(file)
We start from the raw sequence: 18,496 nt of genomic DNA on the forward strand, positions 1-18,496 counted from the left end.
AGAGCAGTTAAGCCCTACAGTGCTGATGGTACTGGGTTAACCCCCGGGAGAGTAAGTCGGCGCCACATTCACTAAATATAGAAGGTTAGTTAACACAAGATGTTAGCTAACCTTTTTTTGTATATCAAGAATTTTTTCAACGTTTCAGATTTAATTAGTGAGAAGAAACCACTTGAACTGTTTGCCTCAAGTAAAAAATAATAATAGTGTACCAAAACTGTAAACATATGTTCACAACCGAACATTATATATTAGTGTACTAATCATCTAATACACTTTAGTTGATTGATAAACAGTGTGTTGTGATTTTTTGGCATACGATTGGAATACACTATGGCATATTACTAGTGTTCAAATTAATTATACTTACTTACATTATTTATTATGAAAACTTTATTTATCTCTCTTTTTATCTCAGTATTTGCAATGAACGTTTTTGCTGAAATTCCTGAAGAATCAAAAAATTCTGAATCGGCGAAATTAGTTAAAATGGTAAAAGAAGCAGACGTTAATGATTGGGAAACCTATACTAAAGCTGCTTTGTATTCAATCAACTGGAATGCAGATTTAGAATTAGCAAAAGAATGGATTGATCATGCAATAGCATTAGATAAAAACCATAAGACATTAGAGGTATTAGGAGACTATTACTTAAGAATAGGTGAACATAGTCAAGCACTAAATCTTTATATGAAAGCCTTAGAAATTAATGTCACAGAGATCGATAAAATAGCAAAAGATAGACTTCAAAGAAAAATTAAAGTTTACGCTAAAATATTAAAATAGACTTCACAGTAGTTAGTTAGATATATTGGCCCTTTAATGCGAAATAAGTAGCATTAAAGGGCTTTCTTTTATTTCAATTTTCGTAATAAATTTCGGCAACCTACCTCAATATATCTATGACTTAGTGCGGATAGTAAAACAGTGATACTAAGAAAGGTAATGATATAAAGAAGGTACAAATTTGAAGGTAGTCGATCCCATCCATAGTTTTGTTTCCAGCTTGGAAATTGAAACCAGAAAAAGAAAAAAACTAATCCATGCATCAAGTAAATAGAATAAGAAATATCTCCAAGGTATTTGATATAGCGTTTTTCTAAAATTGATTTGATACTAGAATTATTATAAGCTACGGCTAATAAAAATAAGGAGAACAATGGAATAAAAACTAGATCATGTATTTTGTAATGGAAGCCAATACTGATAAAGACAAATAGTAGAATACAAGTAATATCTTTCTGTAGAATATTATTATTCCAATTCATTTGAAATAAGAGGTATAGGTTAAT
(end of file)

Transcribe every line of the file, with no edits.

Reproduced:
We start from the raw sequence: 18,496 nt of genomic DNA on the forward strand, positions 1-18,496 counted from the left end.
AGAGCAGTTAAGCCCTACAGTGCTGATGGTACTGGGTTAACCCCCGGGAGAGTAAGTCGGCGCCACATTCACTAAATATAGAAGGTTAGTTAACACAAGATGTTAGCTAACCTTTTTTTGTATATCAAGAATTTTTTCAACGTTTCAGATTTAATTAGTGAGAAGAAACCACTTGAACTGTTTGCCTCAAGTAAAAAATAATAATAGTGTACCAAAACTGTAAACATATGTTCACAACCGAACATTATATATTAGTGTACTAATCATCTAATACACTTTAGTTGATTGATAAACAGTGTGTTGTGATTTTTTGGCATACGATTGGAATACACTATGGCATATTACTAGTGTTCAAATTAATTATACTTACTTACATTATTTATTATGAAAACTTTATTTATCTCTCTTTTTATCTCAGTATTTGCAATGAACGTTTTTGCTGAAATTCCTGAAGAATCAAAAAATTCTGAATCGGCGAAATTAGTTAAAATGGTAAAAGAAGCAGACGTTAATGATTGGGAAACCTATACTAAAGCTGCTTTGTATTCAATCAACTGGAATGCAGATTTAGAATTAGCAAAAGAATGGATTGATCATGCAATAGCATTAGATAAAAACCATAAGACATTAGAGGTATTAGGAGACTATTACTTAAGAATAGGTGAACATAGTCAAGCACTAAATCTTTATATGAAAGCCTTAGAAATTAATGTCACAGAGATCGATAAAATAGCAAAAGATAGACTTCAAAGAAAAATTAAAGTTTACGCTAAAATATTAAAATAGACTTCACAGTAGTTAGTTAGATATATTGGCCCTTTAATGCGAAATAAGTAGCATTAAAGGGCTTTCTTTTATTTCAATTTTCGTAATAAATTTCGGCAACCTACCTCAATATATCTATGACTTAGTGCGGATAGTAAAACAGTGATACTAAGAAAGGTAATGATATAAAGAAGGTACAAATTTGAAGGTAGTCGATCCCATCCATAGTTTTGTTTCCAGCTTGGAAATTGAAACCAGAAAAAGAAAAAAACTAATCCATGCATCAAGTAAATAGAATAAGAAATATCTCCAAGGTATTTGATATAGCGTTTTTCTAAAATTGATTTGATACTAGAATTATTATAAGCTACGGCTAATAAAAATAAGGAGAACAATGGAATAAAAACTAGATCATGTATTTTGTAATGGAAGCCAATACTGATAAAGACAAATAGTAGAATACAAGTAATATCTTTCTGTAGAATATTATTATTCCAATTCATTTGAAATAAGAGGTATAGGTTAAT